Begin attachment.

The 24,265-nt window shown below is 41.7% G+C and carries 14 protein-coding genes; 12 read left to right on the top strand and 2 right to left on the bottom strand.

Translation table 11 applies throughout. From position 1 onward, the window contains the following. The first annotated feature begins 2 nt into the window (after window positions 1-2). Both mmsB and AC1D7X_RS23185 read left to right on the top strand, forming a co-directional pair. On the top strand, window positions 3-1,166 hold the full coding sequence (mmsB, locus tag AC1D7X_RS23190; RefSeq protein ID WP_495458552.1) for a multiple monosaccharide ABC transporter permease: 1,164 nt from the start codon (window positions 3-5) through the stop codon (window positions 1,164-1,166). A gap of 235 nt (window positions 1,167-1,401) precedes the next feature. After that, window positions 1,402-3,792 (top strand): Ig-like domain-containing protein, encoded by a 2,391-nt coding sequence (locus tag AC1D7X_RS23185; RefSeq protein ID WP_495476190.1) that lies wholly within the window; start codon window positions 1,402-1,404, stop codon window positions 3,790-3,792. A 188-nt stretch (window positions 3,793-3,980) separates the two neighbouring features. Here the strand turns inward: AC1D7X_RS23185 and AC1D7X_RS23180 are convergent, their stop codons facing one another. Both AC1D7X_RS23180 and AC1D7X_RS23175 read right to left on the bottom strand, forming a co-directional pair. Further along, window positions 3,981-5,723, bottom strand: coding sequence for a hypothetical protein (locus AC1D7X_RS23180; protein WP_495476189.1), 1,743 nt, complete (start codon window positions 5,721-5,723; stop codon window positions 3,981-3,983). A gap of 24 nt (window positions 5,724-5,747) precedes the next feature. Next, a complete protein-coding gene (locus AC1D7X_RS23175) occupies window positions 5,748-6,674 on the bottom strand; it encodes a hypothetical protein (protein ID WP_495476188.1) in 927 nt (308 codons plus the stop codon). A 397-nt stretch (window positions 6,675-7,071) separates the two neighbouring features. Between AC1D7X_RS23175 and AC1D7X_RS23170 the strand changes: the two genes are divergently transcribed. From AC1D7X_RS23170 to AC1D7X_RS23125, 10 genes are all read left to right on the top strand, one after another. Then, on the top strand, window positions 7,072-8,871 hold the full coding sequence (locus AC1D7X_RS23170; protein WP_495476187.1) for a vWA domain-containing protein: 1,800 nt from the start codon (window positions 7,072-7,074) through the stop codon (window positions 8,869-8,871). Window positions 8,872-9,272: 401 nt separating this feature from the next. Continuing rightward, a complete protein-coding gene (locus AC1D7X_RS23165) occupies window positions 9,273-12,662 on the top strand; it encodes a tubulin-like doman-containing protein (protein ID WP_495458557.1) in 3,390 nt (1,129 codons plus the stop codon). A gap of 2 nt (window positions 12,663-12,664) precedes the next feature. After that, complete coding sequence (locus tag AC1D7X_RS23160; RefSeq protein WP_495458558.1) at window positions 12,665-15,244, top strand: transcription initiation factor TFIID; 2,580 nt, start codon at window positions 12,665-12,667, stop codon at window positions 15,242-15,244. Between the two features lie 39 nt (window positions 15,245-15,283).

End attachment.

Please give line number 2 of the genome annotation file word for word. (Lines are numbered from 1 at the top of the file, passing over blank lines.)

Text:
Translation table 11 applies throughout. From position 1 onward, the window contains the following. The first annotated feature begins 2 nt into the window (after window positions 1-2). Both mmsB and AC1D7X_RS23185 read left to right on the top strand, forming a co-directional pair. On the top strand, window positions 3-1,166 hold the full coding sequence (mmsB, locus tag AC1D7X_RS23190; RefSeq protein ID WP_495458552.1) for a multiple monosaccharide ABC transporter permease: 1,164 nt from the start codon (window positions 3-5) through the stop codon (window positions 1,164-1,166). A gap of 235 nt (window positions 1,167-1,401) precedes the next feature. After that, window positions 1,402-3,792 (top strand): Ig-like domain-containing protein, encoded by a 2,391-nt coding sequence (locus tag AC1D7X_RS23185; RefSeq protein ID WP_495476190.1) that lies wholly within the window; start codon window positions 1,402-1,404, stop codon window positions 3,790-3,792. A 188-nt stretch (window positions 3,793-3,980) separates the two neighbouring features. Here the strand turns inward: AC1D7X_RS23185 and AC1D7X_RS23180 are convergent, their stop codons facing one another. Both AC1D7X_RS23180 and AC1D7X_RS23175 read right to left on the bottom strand, forming a co-directional pair. Further along, window positions 3,981-5,723, bottom strand: coding sequence for a hypothetical protein (locus AC1D7X_RS23180; protein WP_495476189.1), 1,743 nt, complete (start codon window positions 5,721-5,723; stop codon window positions 3,981-3,983). A gap of 24 nt (window positions 5,724-5,747) precedes the next feature. Next, a complete protein-coding gene (locus AC1D7X_RS23175) occupies window positions 5,748-6,674 on the bottom strand; it encodes a hypothetical protein (protein ID WP_495476188.1) in 927 nt (308 codons plus the stop codon). A 397-nt stretch (window positions 6,675-7,071) separates the two neighbouring features. Between AC1D7X_RS23175 and AC1D7X_RS23170 the strand changes: the two genes are divergently transcribed. From AC1D7X_RS23170 to AC1D7X_RS23125, 10 genes are all read left to right on the top strand, one after another. Then, on the top strand, window positions 7,072-8,871 hold the full coding sequence (locus AC1D7X_RS23170; protein WP_495476187.1) for a vWA domain-containing protein: 1,800 nt from the start codon (window positions 7,072-7,074) through the stop codon (window positions 8,869-8,871). Window positions 8,872-9,272: 401 nt separating this feature from the next. Continuing rightward, a complete protein-coding gene (locus AC1D7X_RS23165) occupies window positions 9,273-12,662 on the top strand; it encodes a tubulin-like doman-containing protein (protein ID WP_495458557.1) in 3,390 nt (1,129 codons plus the stop codon). A gap of 2 nt (window positions 12,663-12,664) precedes the next feature. After that, complete coding sequence (locus tag AC1D7X_RS23160; RefSeq protein WP_495458558.1) at window positions 12,665-15,244, top strand: transcription initiation factor TFIID; 2,580 nt, start codon at window positions 12,665-12,667, stop codon at window positions 15,242-15,244. Between the two features lie 39 nt (window positions 15,245-15,283).